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North of Town: Okeover eatery undergoes transition of ownership

Big plans in the works as restaurant changes hands
SCENIC SETTING: [From left] the new owners of the Laughing Oyster restaurant, Scott Wilshaw and Shannagh Avery, on the restaurant’s deck with former longtime owners Patty and David Bowes.

In North of Town, Peak contributor, author and CBC journalist Grant Lawrence profiles the lives and livelihoods of those who have chosen life at or beyond the end of Highway 101.

It’s qathet’s undisputed “special event” restaurant at the end of the road, a culinary landmark with gorgeous, sprawling views of Okeover Inlet and the mountains of Desolation Sound.

The Laughing Oyster has been a fine dining mainstay for decades, and this spring, for the first time in 15 years, the famous Okeover/Tuxwnech eatery has changed hands.

Longtime owners and operators Patty and David Bowes are retiring. Taking over are Shannagh Avery and Scott Wilshaw.

When the Bowes bought the historic plot of land back in 2008, David was already very familiar with the locale, having been the chef and consultant since 1998.

Over the past 25 years, the Bowes have built up the international reputation of the Laughing Oyster into a must-visit experience. Locally, it became the place to celebrate special occasions, from birthdays and anniversaries, to graduations, marriages, retirements and wakes.

“When you’re 50-kilometres into the woods, you targeted every possible market to fill the seats,” said Dave, who served as both the executive chef and ebullient host, often making the rounds to visit each table. “We did the BC Bike Race every year with people from all around the world. Those folks can eat! We also

did the annual Dickens Banquets, where all the businesses and families could get a table to have their Christmas party, and the food bank drive, resulting in van-loads of food just in time for Christmas. There are even people who plan their vacations around the Laughing Oyster.”

Being situated on a hill above a government wharf so close to Desolation Sound, one of the premiere yachting destinations in the world, hasn’t hurt.

The Laughing Oyster’s reputation as a place to visit by boat for hungry summer yachters has spread the restaurant’s reputation even further. All sorts of notable customers have enjoyed the meal with the view: celebrity chef Emeril Lagasse not only dined at the Oyster, but mentioned the restaurant on his cooking show, causing the phone to ring off the hook every time the episode aired.

Rock star Brian Smith from Trooper has a place nearby and loves to stop by the Oyster to “Raise a Little Hell.”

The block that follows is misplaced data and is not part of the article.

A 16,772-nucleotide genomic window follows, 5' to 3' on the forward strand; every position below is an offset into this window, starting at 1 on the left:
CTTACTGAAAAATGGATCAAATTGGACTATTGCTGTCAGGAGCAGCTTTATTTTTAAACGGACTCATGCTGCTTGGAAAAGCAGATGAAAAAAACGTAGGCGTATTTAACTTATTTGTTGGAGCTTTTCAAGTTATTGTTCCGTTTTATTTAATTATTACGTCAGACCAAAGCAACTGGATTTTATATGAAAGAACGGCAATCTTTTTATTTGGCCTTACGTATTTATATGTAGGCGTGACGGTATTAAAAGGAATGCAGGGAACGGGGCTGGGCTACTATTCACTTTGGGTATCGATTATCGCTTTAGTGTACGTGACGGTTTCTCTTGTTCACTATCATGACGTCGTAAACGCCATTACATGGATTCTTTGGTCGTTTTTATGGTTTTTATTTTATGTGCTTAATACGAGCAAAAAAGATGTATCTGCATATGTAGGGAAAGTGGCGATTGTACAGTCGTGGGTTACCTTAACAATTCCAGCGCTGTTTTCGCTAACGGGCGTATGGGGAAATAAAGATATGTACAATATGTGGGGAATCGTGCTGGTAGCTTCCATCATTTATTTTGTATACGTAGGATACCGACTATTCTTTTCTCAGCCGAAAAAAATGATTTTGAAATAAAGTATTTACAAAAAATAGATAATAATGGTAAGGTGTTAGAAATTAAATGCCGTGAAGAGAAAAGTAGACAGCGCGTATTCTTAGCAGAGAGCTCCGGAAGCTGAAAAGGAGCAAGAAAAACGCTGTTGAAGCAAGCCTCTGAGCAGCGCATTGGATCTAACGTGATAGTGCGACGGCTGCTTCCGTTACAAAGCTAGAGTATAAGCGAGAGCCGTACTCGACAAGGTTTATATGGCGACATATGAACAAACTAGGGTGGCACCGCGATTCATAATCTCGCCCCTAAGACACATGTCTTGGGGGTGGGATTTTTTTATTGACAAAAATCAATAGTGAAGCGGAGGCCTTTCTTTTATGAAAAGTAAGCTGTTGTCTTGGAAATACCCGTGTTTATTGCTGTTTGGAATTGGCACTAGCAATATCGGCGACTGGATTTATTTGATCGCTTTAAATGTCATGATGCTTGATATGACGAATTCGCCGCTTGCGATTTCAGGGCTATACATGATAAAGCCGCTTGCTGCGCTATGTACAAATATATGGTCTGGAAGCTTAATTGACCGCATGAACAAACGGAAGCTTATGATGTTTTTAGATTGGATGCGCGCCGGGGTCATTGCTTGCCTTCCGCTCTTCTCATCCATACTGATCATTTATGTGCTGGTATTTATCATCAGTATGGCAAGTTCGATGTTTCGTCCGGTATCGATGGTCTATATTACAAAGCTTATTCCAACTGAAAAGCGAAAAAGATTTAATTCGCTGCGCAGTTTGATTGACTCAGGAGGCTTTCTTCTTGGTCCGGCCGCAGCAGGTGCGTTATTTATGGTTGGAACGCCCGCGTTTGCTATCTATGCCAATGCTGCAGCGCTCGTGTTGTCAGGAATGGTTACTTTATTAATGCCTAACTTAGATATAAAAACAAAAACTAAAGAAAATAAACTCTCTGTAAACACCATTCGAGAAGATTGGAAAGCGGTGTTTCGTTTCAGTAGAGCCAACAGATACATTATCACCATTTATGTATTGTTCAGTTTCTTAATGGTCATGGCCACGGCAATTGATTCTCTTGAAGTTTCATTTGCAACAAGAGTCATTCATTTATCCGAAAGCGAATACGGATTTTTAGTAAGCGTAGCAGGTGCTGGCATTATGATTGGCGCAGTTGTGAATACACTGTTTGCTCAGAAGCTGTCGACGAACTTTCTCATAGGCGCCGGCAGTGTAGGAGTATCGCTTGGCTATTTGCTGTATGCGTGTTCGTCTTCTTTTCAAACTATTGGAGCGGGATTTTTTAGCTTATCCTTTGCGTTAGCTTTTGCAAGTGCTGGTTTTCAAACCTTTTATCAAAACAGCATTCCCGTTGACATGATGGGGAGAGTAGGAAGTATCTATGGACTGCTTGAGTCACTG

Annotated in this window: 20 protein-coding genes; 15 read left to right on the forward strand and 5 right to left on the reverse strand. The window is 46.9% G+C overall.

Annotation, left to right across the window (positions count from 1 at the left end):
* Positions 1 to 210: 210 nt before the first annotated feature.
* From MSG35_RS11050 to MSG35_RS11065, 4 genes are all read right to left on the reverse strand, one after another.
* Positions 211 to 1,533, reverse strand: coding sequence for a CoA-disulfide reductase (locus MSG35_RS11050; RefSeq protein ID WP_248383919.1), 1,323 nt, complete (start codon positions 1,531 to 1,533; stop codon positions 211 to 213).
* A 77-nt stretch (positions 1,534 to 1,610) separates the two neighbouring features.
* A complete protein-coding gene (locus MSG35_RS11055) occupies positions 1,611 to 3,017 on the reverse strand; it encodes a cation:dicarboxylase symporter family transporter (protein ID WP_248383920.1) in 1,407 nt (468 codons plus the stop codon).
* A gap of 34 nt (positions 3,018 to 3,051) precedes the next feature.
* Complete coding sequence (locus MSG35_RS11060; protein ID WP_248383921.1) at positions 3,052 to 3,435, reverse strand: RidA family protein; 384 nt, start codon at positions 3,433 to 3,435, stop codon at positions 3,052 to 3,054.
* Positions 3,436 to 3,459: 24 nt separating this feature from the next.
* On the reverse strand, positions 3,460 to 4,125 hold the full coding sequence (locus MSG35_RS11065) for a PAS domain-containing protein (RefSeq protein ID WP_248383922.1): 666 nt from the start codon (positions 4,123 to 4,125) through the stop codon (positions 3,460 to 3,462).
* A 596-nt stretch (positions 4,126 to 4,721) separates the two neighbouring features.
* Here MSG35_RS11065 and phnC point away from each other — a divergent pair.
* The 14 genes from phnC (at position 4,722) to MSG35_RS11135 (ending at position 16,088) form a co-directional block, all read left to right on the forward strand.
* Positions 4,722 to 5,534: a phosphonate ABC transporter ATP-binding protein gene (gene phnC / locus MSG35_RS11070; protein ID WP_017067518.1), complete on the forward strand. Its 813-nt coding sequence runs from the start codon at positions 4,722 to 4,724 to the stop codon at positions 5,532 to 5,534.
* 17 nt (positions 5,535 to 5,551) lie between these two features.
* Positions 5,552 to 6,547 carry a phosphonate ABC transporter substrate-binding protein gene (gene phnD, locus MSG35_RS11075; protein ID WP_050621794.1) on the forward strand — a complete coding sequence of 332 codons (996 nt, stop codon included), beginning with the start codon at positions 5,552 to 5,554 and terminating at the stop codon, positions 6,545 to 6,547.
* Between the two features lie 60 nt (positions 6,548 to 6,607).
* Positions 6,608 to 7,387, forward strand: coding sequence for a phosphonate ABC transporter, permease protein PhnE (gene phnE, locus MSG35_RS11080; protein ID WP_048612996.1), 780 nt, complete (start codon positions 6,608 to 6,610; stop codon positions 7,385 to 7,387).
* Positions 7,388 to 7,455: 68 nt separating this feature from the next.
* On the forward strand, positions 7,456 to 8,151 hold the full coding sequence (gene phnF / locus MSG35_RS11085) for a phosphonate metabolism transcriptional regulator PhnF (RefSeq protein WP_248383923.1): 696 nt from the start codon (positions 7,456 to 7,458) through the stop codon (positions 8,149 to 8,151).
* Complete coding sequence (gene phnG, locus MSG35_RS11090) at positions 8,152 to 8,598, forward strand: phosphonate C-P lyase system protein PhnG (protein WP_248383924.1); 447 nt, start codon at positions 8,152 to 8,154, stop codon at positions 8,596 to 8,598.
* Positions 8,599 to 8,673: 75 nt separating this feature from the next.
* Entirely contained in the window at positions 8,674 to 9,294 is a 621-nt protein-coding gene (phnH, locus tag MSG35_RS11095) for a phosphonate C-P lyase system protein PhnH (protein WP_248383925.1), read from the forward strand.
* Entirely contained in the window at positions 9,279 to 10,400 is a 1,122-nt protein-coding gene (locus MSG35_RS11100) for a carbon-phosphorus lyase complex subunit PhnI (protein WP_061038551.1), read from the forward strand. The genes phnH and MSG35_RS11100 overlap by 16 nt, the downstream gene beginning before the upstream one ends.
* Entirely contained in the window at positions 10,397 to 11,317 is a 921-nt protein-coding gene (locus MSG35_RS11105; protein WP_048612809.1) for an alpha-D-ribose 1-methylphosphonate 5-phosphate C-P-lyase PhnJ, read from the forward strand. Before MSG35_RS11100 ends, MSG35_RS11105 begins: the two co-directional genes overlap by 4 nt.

Juno winner Bill Bourne was one of the many musicians (including David Bowes himself), who performed at the Oyster over the course of the Bowes’ ownership years.

With its large open garden and orchard, the 157-seat restaurant is also a natural for weddings.

“We’ve had some fabulous weddings, for sure” confirmed Dave. “We’d start with the ceremony in the orchard, moving to a garden party with hors d’oeuvres, then up to the decks for dinner and dancing. The urbanites attending didn’t know what hit them.”

And while staffing shortages became rampant for Sunshine Coast businesses during the pandemic, somehow, the Oyster kept on keeping on with its very stable, longtime staff.

“I honestly think the entire crew loved the work vibe we set-up,” explained Dave. “And they liked the seasonal nature when we would shut down for three months in the dead of winter. We still have employees from the days we contracted with Les and Janet Falk for the first 10 years.”

Pair have plans

It’s the end of one era and the beginning of another. Enter Shannagh and Scott, who have big plans for the end of the road eatery.

Both most recently worked at the Lund Resort complex. Shannagh managed the Stock Pile Market and Scott oversaw the award-winning upgrades, prior to the COVID-19 shutdown.

The pair have major plans for the Oyster site, including cooking classes, a gift store and gallery, a coffee shop, catering, a full winter, fall and spring programme for local residents, and possibly most notably, accommodation.

“The objective will be to have 12 to 16 individually designed tiny homes that guests can select from,” explained Scott. “They will be carefully placed around the property without taking away from the Oyster itself. The plan is to have the first phase in place for spring of 2024, with some outdoor amenities such as cedar hot tub and cedar sauna.”

And as for the Laughing Oyster’s famous menu? Gunpowder prawns? Calamari? BBQ’d salmon?

“We will continue to feature signature dishes from the historic menu and also offer new dishes,” said Scott. “We want the guests who expect the traditional dishes to receive them, but we also want to offer our new guests healthier dining options also.

“The food is everything to us, as it was for Dave and Patty, and all of our offerings will always continue to refine the Oyster’s legacy.”

The Laughing Oyster is located at 10052 Malaspina Road, and is currently open for dinner Wednesday to Sunday, 4 to 8 pm.

Grant Lawrence is an award-winning author, columnist and radio personality who considers the qathet region and Desolation Sound his second home.